— Appears in: The Monthly , December/January no. 8 2005-2006; (p. 71-73)
Real Revenge in Fictional Debauchery Susan Wyndham , 2006 single work column
— Appears in: The Sydney Morning Herald , 7-8 January 2006; (p. 19)
A column canvassing current literary news.
Australian Fiction 2005-2006 Thomas Shapcott , 2006 single work review
— Appears in: Westerly , November vol. 51 no. 2006; (p. 108-119)
Australian Fiction 2005-2006 Thomas Shapcott , 2006 single work review
— Appears in: Westerly , November vol. 51 no. 2006; (p. 108-119)
Prophets of the Imagination Alex Miller , 2004 single work criticism
— Appears in: Ngara : Living in This Place Now 2004; (p. 76-82) Australia : Making Space Meaningful 2007; (p. 193-198)
y Literary Migrations : White, English-Speaking Migrant Writers in Australia Ingeborg van Teeseling , Wollongong : 2011 Z1860612 2011 single work thesis 'In this thesis, I am arguing that [a] false core/periphery binary has made a particular group of migrants ,-those who are white and have migrated from English-speaking countries - invisible - invisible as migrants, that is. For the writers within this group, this leads to a critical blindness in relation to their work and place within Australian national literature. As a critic, however, I look at the work of Ruth Park, Alex Miller and John Mateer and see it is profoundly influenced by their migrant experience. More often than not they write about themes that are typical of migrant writing: alienation, identity, belonging, home, being in-between cultures, history. For a more appropriate, complete appreciation of their work, this thesis argues that it is imperative to go back to the beginning and return the 'default setting' of migrant to its literal meaning.' [From the author's abstract]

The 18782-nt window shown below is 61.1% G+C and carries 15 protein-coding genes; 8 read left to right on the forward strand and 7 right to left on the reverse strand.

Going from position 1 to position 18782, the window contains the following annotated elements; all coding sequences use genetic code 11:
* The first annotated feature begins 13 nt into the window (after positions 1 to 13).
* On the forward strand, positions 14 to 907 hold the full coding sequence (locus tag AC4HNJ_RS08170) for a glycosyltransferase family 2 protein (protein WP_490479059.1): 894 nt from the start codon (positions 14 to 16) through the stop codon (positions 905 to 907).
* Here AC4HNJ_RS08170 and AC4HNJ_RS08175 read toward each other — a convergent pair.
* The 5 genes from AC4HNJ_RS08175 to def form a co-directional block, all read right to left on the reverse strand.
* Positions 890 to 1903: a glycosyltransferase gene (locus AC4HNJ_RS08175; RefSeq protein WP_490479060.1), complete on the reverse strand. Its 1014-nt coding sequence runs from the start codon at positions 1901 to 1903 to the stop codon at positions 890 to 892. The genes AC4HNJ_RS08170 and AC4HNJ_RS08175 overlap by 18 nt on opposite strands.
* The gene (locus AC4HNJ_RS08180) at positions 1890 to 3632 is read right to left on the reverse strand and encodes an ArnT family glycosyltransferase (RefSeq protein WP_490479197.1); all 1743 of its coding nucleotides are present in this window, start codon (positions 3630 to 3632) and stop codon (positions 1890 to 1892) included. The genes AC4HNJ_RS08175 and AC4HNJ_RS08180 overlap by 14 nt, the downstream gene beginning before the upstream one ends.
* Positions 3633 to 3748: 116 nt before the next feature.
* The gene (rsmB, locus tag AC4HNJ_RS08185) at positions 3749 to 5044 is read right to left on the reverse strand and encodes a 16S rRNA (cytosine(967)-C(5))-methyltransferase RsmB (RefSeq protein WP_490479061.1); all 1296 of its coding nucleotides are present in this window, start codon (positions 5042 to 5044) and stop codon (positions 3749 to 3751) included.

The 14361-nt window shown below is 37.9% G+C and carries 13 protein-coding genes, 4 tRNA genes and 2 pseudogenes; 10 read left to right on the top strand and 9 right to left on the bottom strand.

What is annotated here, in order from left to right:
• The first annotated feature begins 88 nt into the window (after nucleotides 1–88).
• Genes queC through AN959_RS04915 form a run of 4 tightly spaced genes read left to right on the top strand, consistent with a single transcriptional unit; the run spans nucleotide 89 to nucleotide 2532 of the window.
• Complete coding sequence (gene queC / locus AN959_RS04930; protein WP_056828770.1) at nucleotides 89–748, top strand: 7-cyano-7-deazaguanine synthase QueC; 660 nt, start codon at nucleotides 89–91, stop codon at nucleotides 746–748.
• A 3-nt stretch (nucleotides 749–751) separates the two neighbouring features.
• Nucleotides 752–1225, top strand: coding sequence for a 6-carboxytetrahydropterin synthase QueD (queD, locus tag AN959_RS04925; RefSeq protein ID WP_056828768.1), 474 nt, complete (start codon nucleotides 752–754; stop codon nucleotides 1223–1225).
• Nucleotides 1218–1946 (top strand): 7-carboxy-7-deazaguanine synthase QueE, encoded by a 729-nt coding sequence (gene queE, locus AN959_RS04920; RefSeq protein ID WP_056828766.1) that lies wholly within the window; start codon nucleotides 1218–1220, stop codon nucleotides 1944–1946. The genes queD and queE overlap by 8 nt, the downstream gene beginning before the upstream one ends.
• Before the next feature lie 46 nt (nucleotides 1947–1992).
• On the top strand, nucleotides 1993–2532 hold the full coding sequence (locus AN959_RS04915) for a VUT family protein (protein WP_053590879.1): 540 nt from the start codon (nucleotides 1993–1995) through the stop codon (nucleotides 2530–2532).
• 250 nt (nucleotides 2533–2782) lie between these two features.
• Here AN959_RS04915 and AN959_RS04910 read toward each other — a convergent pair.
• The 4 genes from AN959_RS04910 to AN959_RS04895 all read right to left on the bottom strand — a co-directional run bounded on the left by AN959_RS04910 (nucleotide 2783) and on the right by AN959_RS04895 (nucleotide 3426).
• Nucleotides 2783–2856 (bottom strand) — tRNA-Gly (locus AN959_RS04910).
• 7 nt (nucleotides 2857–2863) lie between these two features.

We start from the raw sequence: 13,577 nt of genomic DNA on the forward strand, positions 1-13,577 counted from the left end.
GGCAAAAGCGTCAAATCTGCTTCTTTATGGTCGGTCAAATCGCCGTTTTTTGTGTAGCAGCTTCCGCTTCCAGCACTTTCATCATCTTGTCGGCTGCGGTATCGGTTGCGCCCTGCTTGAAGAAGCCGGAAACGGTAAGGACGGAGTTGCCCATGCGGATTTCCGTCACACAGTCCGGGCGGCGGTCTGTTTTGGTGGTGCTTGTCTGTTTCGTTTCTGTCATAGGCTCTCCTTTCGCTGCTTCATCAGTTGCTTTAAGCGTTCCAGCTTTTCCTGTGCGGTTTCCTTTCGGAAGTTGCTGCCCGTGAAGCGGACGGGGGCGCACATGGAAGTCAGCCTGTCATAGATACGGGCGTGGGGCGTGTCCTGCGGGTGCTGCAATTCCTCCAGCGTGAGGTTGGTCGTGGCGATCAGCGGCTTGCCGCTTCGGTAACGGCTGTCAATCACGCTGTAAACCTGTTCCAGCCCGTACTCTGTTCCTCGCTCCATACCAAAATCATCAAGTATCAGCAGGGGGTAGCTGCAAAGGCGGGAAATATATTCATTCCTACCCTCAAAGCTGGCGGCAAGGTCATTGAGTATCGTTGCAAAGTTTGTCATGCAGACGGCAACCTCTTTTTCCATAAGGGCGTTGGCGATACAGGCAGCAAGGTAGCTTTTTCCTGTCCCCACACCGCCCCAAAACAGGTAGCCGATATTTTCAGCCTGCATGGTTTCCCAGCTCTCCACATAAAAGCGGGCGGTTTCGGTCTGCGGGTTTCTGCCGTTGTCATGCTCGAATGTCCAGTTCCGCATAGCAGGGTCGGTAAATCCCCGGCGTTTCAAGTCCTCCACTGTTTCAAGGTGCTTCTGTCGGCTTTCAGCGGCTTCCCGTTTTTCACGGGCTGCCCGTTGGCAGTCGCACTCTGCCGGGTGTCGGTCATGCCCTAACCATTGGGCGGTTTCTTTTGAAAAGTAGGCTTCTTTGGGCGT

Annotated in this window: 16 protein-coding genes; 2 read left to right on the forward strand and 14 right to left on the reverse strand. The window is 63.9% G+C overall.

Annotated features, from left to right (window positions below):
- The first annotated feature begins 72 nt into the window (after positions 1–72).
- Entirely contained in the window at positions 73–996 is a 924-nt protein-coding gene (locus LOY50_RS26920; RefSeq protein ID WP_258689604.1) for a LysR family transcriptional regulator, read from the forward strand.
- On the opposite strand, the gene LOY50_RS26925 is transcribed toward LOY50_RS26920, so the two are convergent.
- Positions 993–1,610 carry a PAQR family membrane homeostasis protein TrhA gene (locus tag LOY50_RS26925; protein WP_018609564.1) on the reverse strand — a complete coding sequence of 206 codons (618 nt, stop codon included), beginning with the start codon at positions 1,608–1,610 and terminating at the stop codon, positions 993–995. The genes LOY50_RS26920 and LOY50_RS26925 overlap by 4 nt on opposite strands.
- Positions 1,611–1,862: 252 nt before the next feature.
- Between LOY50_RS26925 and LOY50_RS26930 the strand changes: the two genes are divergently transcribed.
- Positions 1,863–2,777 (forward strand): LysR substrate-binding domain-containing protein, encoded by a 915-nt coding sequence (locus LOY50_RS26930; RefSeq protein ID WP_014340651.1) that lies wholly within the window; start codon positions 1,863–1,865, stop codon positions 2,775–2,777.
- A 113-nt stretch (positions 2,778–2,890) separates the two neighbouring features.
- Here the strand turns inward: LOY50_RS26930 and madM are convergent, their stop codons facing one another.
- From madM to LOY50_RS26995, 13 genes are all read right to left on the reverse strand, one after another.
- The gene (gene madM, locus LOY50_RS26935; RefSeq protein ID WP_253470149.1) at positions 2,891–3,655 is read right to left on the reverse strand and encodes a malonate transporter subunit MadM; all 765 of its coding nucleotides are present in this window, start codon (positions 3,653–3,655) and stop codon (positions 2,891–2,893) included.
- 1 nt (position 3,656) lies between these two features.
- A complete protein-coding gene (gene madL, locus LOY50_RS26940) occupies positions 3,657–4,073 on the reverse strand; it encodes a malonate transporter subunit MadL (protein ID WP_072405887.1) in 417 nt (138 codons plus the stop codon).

Disestablished Worlds : An Introduction to the Novels of Alex Miller Robert Dixon , 2012 single work criticism